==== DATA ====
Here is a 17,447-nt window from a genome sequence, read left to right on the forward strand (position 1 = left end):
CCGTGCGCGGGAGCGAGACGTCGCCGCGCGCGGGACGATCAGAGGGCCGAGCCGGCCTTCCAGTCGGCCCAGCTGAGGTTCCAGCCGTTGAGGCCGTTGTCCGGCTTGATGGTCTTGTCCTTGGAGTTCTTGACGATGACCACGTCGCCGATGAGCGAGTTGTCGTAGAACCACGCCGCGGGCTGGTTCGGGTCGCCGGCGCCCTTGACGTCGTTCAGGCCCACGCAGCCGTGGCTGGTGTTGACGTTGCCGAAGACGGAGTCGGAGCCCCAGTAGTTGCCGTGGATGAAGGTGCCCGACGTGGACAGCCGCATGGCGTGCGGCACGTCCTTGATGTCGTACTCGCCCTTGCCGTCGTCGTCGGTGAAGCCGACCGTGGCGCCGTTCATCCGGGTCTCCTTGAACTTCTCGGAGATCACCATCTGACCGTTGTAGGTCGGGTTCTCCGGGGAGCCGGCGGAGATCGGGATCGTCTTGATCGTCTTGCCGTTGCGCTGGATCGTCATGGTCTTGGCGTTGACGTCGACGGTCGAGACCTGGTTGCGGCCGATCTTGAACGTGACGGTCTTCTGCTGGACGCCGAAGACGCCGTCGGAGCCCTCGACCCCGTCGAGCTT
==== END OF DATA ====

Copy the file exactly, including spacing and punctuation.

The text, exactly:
Here is a 17,447-nt window from a genome sequence, read left to right on the forward strand (position 1 = left end):
CCGTGCGCGGGAGCGAGACGTCGCCGCGCGCGGGACGATCAGAGGGCCGAGCCGGCCTTCCAGTCGGCCCAGCTGAGGTTCCAGCCGTTGAGGCCGTTGTCCGGCTTGATGGTCTTGTCCTTGGAGTTCTTGACGATGACCACGTCGCCGATGAGCGAGTTGTCGTAGAACCACGCCGCGGGCTGGTTCGGGTCGCCGGCGCCCTTGACGTCGTTCAGGCCCACGCAGCCGTGGCTGGTGTTGACGTTGCCGAAGACGGAGTCGGAGCCCCAGTAGTTGCCGTGGATGAAGGTGCCCGACGTGGACAGCCGCATGGCGTGCGGCACGTCCTTGATGTCGTACTCGCCCTTGCCGTCGTCGTCGGTGAAGCCGACCGTGGCGCCGTTCATCCGGGTCTCCTTGAACTTCTCGGAGATCACCATCTGACCGTTGTAGGTCGGGTTCTCCGGGGAGCCGGCGGAGATCGGGATCGTCTTGATCGTCTTGCCGTTGCGCTGGATCGTCATGGTCTTGGCGTTGACGTCGACGGTCGAGACCTGGTTGCGGCCGATCTTGAACGTGACGGTCTTCTGCTGGACGCCGAAGACGCCGTCGGAGCCCTCGACCCCGTCGAGCTT